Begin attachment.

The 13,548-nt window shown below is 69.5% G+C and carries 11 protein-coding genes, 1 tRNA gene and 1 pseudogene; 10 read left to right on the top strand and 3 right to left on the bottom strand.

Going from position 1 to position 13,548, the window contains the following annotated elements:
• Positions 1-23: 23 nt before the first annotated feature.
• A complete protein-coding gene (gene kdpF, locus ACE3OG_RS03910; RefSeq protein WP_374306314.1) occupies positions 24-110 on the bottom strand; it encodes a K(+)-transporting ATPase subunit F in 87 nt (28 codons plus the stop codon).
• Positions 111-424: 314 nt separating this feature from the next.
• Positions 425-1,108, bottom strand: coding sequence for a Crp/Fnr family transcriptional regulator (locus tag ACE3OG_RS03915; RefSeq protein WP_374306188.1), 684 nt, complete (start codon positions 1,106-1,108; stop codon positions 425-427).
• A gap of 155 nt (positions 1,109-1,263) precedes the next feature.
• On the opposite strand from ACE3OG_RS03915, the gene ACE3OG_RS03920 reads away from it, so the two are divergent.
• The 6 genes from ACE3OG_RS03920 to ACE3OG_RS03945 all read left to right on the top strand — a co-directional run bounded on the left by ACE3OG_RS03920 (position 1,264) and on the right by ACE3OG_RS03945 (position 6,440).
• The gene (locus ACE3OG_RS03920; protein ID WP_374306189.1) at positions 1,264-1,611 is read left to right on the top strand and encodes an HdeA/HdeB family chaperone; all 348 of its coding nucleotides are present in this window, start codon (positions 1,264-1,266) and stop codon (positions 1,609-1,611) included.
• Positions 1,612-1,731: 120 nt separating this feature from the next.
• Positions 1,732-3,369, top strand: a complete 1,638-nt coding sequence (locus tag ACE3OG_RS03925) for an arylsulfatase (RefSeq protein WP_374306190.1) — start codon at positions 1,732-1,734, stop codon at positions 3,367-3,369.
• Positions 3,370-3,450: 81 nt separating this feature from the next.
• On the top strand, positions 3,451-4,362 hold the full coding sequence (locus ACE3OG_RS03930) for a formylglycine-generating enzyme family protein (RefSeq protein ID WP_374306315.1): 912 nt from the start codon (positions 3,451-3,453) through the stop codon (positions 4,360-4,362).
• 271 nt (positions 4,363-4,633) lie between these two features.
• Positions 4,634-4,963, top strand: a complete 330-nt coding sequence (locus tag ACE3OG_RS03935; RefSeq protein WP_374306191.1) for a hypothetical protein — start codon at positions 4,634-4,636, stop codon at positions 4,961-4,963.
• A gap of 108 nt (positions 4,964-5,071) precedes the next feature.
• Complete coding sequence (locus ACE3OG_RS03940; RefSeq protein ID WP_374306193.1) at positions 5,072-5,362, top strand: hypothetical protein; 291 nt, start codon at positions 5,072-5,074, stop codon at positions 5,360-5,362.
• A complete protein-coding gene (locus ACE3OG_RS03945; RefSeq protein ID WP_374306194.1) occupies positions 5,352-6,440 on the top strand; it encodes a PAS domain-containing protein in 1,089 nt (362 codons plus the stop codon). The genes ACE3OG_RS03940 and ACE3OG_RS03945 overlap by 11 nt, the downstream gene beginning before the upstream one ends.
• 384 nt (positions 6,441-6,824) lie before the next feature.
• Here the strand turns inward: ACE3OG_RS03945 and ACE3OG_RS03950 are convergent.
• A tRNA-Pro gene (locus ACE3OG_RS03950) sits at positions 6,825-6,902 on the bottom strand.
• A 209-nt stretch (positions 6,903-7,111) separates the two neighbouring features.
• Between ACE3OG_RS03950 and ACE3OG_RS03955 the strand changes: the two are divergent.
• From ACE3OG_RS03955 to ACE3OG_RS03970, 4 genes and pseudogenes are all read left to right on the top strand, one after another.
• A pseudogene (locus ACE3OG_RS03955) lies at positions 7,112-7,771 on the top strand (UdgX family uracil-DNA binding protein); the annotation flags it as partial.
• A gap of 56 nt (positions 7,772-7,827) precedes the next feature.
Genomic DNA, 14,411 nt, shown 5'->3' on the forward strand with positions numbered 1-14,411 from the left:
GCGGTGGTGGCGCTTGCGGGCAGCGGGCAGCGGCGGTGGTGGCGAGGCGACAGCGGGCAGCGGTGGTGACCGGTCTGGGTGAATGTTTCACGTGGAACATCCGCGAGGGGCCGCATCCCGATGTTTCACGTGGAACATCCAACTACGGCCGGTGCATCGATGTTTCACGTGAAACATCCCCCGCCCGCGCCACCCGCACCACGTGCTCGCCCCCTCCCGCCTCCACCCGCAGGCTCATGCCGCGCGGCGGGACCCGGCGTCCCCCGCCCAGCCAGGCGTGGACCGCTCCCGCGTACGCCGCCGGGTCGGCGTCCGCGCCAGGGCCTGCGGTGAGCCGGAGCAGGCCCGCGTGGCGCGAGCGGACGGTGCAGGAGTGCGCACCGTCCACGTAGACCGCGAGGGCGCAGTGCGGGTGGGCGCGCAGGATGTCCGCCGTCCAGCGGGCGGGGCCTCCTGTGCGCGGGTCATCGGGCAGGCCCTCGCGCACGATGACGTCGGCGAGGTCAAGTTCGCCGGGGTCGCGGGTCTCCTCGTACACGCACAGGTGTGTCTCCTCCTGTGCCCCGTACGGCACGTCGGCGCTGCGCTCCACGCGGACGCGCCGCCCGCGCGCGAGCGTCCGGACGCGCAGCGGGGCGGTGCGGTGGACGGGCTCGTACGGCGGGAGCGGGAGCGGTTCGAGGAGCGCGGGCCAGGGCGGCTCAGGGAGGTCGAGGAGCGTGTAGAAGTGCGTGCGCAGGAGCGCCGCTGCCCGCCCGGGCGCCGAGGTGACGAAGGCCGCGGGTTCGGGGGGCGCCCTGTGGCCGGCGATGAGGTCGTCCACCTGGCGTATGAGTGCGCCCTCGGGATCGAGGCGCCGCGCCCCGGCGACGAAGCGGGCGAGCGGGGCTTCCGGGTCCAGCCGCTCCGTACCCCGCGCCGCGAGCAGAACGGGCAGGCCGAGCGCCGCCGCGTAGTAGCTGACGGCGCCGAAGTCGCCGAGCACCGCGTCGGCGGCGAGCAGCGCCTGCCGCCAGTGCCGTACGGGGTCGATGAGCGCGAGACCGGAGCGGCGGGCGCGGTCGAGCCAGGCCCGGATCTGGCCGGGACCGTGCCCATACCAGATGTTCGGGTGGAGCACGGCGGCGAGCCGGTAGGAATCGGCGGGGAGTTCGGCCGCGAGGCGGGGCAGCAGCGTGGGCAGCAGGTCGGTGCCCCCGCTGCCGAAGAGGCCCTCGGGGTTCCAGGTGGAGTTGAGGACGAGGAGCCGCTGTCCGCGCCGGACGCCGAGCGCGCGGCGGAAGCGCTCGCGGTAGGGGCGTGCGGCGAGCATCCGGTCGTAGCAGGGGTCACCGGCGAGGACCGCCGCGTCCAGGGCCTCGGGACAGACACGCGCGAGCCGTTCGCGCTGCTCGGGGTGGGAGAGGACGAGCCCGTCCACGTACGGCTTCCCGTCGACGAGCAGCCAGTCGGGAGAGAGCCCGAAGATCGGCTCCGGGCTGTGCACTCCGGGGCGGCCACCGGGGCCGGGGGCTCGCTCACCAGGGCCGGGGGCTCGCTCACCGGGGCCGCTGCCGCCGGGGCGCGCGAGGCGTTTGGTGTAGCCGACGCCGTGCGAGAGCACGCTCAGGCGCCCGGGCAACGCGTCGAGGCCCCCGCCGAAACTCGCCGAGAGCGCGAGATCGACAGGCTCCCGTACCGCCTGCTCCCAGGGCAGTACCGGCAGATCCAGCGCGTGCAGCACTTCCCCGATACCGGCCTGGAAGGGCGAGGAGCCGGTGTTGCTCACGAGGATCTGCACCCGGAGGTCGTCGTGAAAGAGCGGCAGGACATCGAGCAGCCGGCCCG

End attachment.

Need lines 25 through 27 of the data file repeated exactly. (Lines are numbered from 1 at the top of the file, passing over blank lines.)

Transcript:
• From ACE3OG_RS03955 to ACE3OG_RS03970, 4 genes and pseudogenes are all read left to right on the top strand, one after another.
• A pseudogene (locus ACE3OG_RS03955) lies at positions 7,112-7,771 on the top strand (UdgX family uracil-DNA binding protein); the annotation flags it as partial.
• A gap of 56 nt (positions 7,772-7,827) precedes the next feature.